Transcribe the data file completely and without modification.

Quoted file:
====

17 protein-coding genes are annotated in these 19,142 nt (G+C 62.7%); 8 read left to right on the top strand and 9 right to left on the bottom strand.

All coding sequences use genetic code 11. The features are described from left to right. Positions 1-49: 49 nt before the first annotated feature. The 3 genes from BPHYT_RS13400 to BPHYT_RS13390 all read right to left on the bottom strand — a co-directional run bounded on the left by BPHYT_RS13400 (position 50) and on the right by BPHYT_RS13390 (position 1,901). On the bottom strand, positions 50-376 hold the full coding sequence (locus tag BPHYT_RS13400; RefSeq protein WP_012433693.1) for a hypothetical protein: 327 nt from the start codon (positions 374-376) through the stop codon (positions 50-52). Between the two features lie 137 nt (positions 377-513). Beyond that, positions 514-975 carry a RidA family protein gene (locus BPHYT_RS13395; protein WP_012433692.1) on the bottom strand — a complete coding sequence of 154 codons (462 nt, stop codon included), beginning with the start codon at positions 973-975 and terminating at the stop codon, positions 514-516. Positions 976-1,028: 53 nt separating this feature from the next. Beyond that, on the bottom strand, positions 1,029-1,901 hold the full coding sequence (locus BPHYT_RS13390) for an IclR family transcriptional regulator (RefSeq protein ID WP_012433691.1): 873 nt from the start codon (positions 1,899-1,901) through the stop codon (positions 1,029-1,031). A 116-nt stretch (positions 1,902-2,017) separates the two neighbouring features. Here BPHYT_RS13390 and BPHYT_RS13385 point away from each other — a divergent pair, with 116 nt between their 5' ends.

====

17 protein-coding genes are annotated in these 19,142 nt (G+C 62.7%); 8 read left to right on the top strand and 9 right to left on the bottom strand.

All coding sequences use genetic code 11. The features are described from left to right. Positions 1-49: 49 nt before the first annotated feature. The 3 genes from BPHYT_RS13400 to BPHYT_RS13390 all read right to left on the bottom strand — a co-directional run bounded on the left by BPHYT_RS13400 (position 50) and on the right by BPHYT_RS13390 (position 1,901). On the bottom strand, positions 50-376 hold the full coding sequence (locus tag BPHYT_RS13400; RefSeq protein WP_012433693.1) for a hypothetical protein: 327 nt from the start codon (positions 374-376) through the stop codon (positions 50-52). Between the two features lie 137 nt (positions 377-513). Beyond that, positions 514-975 carry a RidA family protein gene (locus BPHYT_RS13395; protein WP_012433692.1) on the bottom strand — a complete coding sequence of 154 codons (462 nt, stop codon included), beginning with the start codon at positions 973-975 and terminating at the stop codon, positions 514-516. Positions 976-1,028: 53 nt separating this feature from the next. Beyond that, on the bottom strand, positions 1,029-1,901 hold the full coding sequence (locus BPHYT_RS13390) for an IclR family transcriptional regulator (RefSeq protein ID WP_012433691.1): 873 nt from the start codon (positions 1,899-1,901) through the stop codon (positions 1,029-1,031). A 116-nt stretch (positions 1,902-2,017) separates the two neighbouring features. Here BPHYT_RS13390 and BPHYT_RS13385 point away from each other — a divergent pair, with 116 nt between their 5' ends.